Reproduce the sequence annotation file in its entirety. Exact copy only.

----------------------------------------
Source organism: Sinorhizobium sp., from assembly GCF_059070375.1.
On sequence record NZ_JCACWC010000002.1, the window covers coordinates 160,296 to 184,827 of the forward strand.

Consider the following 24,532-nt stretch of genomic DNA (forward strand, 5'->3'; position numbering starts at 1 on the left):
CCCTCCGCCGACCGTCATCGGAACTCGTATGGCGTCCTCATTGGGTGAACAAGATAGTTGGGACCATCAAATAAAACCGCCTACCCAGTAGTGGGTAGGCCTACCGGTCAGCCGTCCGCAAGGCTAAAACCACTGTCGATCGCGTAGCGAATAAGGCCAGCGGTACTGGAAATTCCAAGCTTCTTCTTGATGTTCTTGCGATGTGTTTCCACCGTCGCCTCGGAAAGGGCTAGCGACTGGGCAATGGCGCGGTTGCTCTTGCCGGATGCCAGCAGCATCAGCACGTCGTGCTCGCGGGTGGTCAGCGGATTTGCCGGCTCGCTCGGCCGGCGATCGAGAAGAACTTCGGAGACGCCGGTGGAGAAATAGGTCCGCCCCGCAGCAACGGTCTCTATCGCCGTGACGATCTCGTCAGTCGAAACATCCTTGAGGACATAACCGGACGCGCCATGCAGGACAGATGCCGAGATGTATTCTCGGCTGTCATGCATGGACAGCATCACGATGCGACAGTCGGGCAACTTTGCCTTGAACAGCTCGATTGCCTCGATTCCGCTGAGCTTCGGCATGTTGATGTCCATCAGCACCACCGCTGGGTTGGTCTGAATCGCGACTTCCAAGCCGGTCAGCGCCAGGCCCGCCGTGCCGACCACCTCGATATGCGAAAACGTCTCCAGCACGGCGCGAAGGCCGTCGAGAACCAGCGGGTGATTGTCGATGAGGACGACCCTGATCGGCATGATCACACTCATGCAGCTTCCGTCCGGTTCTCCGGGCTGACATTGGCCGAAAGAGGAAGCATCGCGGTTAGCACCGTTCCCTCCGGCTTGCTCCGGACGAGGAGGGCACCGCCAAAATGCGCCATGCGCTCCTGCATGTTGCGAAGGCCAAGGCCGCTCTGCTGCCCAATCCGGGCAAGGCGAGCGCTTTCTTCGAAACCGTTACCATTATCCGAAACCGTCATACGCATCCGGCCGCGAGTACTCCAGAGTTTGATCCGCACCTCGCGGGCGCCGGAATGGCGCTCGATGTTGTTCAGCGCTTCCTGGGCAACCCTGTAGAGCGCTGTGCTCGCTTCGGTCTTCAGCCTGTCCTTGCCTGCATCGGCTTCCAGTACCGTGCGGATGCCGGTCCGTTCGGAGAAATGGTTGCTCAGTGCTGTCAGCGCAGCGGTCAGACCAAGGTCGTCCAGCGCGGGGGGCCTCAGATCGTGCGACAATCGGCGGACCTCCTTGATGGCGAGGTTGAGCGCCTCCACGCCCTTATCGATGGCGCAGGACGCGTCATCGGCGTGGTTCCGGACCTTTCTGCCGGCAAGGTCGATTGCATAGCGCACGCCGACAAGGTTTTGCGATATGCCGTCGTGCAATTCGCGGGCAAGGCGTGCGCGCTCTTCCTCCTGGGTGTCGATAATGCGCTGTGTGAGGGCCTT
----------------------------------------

Source organism: Sinorhizobium sp., from assembly GCF_059070375.1.
On sequence record NZ_JCACWC010000002.1, the window covers coordinates 160,296 to 184,827 of the forward strand.

Consider the following 24,532-nt stretch of genomic DNA (forward strand, 5'->3'; position numbering starts at 1 on the left):
CCCTCCGCCGACCGTCATCGGAACTCGTATGGCGTCCTCATTGGGTGAACAAGATAGTTGGGACCATCAAATAAAACCGCCTACCCAGTAGTGGGTAGGCCTACCGGTCAGCCGTCCGCAAGGCTAAAACCACTGTCGATCGCGTAGCGAATAAGGCCAGCGGTACTGGAAATTCCAAGCTTCTTCTTGATGTTCTTGCGATGTGTTTCCACCGTCGCCTCGGAAAGGGCTAGCGACTGGGCAATGGCGCGGTTGCTCTTGCCGGATGCCAGCAGCATCAGCACGTCGTGCTCGCGGGTGGTCAGCGGATTTGCCGGCTCGCTCGGCCGGCGATCGAGAAGAACTTCGGAGACGCCGGTGGAGAAATAGGTCCGCCCCGCAGCAACGGTCTCTATCGCCGTGACGATCTCGTCAGTCGAAACATCCTTGAGGACATAACCGGACGCGCCATGCAGGACAGATGCCGAGATGTATTCTCGGCTGTCATGCATGGACAGCATCACGATGCGACAGTCGGGCAACTTTGCCTTGAACAGCTCGATTGCCTCGATTCCGCTGAGCTTCGGCATGTTGATGTCCATCAGCACCACCGCTGGGTTGGTCTGAATCGCGACTTCCAAGCCGGTCAGCGCCAGGCCCGCCGTGCCGACCACCTCGATATGCGAAAACGTCTCCAGCACGGCGCGAAGGCCGTCGAGAACCAGCGGGTGATTGTCGATGAGGACGACCCTGATCGGCATGATCACACTCATGCAGCTTCCGTCCGGTTCTCCGGGCTGACATTGGCCGAAAGAGGAAGCATCGCGGTTAGCACCGTTCCCTCCGGCTTGCTCCGGACGAGGAGGGCACCGCCAAAATGCGCCATGCGCTCCTGCATGTTGCGAAGGCCAAGGCCGCTCTGCTGCCCAATCCGGGCAAGGCGAGCGCTTTCTTCGAAACCGTTACCATTATCCGAAACCGTCATACGCATCCGGCCGCGAGTACTCCAGAGTTTGATCCGCACCTCGCGGGCGCCGGAATGGCGCTCGATGTTGTTCAGCGCTTCCTGGGCAACCCTGTAGAGCGCTGTGCTCGCTTCGGTCTTCAGCCTGTCCTTGCCTGCATCGGCTTCCAGTACCGTGCGGATGCCGGTCCGTTCGGAGAAATGGTTGCTCAGTGCTGTCAGCGCAGCGGTCAGACCAAGGTCGTCCAGCGCGGGGGGCCTCAGATCGTGCGACAATCGGCGGACCTCCTTGATGGCGAGGTTGAGCGCCTCCACGCCCTTATCGATGGCGCAGGACGCGTCATCGGCGTGGTTCCGGACCTTTCTGCCGGCAAGGTCGATTGCATAGCGCACGCCGACAAGGTTTTGCGATATGCCGTCGTGCAATTCGCGGGCAAGGCGTGCGCGCTCTTCCTCCTGGGTGTCGATAATGCGCTGTGTGAGGGCCTT